In spite of ominous warnings issued by salmon fisheries officials predicting “low numbers” of returning fall salmon this season, the salmon angling experience on the Siuslaw and other coastal rivers has been far better than anyone expected.
With predictions so off-base, the ODFW is likely scratching their heads over why their data was apparently so wrong this season.
In fact, fishing on the lower Siuslaw River – under mostly clear blue skies, with a solid tide cycle, and a surprising number of early fall chinook in the Siuslaw River Bay – has been red hot.
The river lit up in the first week of September with some of the best results we’ve seen in several years and is still going strong.
Like any salmon run, some days are better than others, but the quality of the bite that Siuslaw fishermen have already experienced is surprisingly consistent, with plenty of fish coming in at over 20 pounds. It is a one-chinook daily limit, but from what I’ve seen on the water, the individual catch rate has been better than seasons’ past.
Fish have been caught on the Siuslaw from Tiernen Landing down river to the Coast Guard Station. The largest concentration of early fall salmon gather in front of the Cushmen Dock, then upstream past the Cushmen Trestle to about the Dairy Hole.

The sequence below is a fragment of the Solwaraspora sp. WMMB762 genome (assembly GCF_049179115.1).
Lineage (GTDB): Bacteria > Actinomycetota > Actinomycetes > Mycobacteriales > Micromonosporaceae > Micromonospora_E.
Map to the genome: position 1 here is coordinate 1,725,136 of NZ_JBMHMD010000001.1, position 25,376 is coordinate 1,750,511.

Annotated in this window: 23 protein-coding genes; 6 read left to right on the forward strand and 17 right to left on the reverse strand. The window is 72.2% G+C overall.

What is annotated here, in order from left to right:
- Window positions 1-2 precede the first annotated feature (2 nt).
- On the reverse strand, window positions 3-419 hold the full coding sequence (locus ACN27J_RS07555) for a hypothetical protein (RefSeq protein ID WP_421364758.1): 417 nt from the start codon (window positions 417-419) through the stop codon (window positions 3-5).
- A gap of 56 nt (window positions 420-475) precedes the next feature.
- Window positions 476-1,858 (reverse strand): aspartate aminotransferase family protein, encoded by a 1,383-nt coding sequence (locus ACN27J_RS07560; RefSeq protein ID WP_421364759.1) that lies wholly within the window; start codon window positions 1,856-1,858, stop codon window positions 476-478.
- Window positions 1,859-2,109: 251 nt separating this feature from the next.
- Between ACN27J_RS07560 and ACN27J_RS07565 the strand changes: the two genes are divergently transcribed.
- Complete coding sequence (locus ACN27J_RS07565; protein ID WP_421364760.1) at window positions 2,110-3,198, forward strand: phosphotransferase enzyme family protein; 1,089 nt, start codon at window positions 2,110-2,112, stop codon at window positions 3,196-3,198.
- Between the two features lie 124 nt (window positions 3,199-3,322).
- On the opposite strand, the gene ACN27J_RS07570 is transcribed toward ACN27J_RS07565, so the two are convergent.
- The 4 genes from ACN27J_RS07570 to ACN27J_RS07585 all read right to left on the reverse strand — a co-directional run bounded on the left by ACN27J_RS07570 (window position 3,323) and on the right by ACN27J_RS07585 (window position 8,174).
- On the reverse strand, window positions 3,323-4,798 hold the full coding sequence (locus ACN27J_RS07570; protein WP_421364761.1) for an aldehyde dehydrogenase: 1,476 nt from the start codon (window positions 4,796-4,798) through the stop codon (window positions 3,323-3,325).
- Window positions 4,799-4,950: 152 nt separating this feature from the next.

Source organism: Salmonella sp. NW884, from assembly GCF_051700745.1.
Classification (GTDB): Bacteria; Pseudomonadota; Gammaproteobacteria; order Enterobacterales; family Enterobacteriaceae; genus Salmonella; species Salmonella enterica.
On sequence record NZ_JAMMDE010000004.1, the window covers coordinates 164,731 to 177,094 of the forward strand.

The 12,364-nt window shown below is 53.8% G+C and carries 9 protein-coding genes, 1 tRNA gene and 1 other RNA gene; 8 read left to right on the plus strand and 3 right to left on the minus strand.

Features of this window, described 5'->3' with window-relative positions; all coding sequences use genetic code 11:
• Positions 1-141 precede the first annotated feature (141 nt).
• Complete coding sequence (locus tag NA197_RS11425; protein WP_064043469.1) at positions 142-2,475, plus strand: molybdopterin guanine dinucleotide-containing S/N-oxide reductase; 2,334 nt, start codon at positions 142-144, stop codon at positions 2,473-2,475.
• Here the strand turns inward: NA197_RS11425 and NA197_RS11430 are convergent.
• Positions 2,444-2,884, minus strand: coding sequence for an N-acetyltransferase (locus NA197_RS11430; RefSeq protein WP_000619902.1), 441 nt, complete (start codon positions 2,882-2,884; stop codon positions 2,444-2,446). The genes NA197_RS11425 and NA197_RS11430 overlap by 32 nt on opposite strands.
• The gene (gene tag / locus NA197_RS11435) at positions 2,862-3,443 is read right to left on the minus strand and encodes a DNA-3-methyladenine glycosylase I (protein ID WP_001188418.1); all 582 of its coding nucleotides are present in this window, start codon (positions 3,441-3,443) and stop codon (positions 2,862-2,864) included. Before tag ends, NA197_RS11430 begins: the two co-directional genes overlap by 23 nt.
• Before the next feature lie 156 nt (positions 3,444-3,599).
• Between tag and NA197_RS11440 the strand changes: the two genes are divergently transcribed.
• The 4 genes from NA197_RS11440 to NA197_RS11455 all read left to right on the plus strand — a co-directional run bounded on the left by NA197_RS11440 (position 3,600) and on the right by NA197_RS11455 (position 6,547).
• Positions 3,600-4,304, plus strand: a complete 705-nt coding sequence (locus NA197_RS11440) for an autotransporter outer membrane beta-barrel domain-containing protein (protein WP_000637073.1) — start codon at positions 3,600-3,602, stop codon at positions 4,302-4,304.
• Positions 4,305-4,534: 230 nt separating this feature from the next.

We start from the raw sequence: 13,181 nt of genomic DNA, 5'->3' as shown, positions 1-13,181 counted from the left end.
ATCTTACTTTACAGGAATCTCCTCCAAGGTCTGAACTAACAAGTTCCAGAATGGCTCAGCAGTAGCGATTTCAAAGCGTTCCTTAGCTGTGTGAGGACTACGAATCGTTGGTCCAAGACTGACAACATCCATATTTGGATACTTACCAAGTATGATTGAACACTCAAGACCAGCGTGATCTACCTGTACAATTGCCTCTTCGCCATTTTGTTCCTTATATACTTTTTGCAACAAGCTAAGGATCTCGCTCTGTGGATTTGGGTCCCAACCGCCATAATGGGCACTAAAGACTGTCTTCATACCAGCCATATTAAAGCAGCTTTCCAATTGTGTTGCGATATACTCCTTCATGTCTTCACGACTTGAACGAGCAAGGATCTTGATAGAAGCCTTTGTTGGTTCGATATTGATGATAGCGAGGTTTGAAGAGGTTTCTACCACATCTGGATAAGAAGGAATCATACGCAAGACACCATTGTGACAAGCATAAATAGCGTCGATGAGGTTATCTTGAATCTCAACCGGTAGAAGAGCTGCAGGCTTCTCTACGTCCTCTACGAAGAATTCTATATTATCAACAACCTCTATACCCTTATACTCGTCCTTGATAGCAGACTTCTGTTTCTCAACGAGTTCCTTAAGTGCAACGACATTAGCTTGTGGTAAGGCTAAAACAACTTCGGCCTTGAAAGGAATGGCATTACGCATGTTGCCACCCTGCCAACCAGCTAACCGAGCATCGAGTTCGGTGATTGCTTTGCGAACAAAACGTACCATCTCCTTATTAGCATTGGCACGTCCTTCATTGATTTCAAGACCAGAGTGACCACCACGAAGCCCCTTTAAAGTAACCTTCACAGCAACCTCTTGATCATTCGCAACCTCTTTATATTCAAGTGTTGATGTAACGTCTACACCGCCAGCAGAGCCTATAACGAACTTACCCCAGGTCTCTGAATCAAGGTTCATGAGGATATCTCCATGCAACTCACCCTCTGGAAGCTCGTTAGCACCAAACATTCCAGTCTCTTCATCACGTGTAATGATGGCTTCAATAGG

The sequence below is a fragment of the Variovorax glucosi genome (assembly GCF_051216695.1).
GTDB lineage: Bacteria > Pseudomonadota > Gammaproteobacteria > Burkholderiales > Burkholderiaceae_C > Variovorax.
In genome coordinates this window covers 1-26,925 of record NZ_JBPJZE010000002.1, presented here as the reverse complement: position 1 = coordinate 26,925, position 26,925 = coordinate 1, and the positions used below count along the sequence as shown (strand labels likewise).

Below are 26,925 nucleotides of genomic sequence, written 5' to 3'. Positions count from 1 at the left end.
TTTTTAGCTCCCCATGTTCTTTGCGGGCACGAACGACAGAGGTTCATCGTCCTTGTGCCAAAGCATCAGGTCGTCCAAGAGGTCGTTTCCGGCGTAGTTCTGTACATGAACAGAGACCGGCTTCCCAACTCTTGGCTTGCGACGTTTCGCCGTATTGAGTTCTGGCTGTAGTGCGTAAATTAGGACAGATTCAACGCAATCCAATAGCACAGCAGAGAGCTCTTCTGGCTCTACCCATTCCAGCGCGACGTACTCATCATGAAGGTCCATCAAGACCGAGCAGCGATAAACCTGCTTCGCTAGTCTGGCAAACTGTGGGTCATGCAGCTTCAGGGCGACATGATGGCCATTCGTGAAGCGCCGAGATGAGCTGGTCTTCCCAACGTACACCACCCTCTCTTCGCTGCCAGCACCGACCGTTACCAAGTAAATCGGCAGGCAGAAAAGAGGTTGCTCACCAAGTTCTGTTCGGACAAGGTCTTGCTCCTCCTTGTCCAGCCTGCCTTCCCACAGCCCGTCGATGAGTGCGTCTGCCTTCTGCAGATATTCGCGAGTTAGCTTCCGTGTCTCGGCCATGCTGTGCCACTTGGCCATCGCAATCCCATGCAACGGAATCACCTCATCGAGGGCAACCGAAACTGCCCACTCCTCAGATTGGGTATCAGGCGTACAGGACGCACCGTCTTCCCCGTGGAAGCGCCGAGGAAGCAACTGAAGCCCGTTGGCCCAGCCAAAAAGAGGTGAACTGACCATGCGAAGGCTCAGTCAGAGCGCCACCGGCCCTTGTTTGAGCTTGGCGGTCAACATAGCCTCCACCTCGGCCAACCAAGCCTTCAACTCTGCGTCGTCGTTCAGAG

Fishing pressure has been heavy and persistent, so much so that the Port of Siuslaw parking lot was sold out by sunrise on several days last week.
It’s good to finally see so many happy, local salmon fishermen.
Because of the one-salmon limit this fall, river guides and the more experienced fishermen have been spending less time working the bay waters. I know of several guides last weekend that had a six-fish limit by 8 a.m. and had their boats loaded on the trailer and heading home within the hour. The sunrise bite has been the best bite of the day, followed by the high tides, which in the recent cycle, have been coming in about midday.
Fishermen trolling skateboard-style flashers in combination with plug-cut herring or 360 spinners behind triangle flashers have been tagging the most fish. The cooler and damp weather conditions that reached the Pacific Northwest last week have been working to the fisherman’s advantage; about a five-degree drop in water temperature has very likely contributed to the number of successful outings salmon anglers have already accumulated in recent days.
Bank anglers have also been successful in the lower bay, casting heavy spinners from the jetty in front of the Humane Society on Rhododendron Drive.
But be prepared: horsing a big salmon to the bank is a tough job. You need a heavy rod and a quality reel. I highly recommend bringing a net and being extremely cautious moving around the breakwater boulders.
It’s way too early to expect to find any salmon in the river above Mapleton. We need a good drenching rainfall to fire that part of the river up – something not in the forecast. But if this early fall salmon fishery holds steady, up river bank fisherman, in the next few weeks, fishermen could also see the best salmon fish the Siuslaw has had in several years, too.
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